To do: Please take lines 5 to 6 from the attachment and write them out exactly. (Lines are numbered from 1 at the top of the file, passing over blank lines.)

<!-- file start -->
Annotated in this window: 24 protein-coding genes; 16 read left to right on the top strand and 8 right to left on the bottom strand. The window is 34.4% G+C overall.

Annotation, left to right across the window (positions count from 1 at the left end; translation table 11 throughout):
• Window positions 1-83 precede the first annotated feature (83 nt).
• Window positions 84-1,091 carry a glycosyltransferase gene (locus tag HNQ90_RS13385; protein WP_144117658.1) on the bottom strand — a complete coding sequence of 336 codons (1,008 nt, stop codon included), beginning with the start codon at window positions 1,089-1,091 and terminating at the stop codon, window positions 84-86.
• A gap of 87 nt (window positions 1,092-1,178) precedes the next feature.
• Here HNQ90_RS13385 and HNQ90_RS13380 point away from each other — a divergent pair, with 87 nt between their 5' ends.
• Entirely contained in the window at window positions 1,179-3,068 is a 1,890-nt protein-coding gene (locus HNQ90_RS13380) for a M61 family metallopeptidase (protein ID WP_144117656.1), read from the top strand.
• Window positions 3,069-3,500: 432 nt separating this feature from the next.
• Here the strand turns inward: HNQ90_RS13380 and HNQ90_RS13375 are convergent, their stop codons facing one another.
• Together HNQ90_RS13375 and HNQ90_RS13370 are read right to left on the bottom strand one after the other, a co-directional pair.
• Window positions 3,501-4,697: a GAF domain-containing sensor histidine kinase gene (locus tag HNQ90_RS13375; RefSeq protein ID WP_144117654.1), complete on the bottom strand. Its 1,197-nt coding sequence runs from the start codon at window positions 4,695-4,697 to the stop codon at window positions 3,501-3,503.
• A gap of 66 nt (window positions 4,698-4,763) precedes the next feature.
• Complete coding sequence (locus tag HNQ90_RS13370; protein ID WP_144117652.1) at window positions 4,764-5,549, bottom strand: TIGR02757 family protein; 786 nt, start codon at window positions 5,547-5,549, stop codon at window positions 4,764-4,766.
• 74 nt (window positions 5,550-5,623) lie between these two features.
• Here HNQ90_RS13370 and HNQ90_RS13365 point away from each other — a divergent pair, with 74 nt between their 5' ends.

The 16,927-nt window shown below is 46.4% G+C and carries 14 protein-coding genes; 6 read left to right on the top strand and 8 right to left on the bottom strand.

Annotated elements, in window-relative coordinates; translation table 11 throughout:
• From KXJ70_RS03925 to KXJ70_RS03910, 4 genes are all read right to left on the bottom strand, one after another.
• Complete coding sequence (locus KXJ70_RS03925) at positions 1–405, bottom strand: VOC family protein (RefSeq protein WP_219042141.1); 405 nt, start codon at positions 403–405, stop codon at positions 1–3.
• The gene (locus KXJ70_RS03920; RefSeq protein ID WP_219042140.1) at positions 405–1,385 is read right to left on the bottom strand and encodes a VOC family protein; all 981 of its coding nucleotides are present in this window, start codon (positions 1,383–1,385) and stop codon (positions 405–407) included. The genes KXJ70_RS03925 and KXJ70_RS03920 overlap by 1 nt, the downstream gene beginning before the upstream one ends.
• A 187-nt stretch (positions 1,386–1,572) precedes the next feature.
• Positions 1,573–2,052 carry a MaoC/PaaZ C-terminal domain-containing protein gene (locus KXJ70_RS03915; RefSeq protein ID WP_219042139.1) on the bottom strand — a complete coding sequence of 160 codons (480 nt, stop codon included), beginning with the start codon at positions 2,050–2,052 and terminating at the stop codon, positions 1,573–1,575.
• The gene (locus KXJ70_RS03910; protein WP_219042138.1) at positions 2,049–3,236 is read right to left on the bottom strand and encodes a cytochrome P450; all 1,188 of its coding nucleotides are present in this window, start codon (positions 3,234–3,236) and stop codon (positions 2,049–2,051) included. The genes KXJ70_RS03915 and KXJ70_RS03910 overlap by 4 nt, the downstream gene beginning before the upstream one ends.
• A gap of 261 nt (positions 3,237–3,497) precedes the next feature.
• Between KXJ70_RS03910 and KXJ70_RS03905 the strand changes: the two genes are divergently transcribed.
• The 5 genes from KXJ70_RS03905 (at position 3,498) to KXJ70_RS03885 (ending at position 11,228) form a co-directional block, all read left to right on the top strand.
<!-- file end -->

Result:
• A gap of 87 nt (window positions 1,092-1,178) precedes the next feature.
• Here HNQ90_RS13385 and HNQ90_RS13380 point away from each other — a divergent pair, with 87 nt between their 5' ends.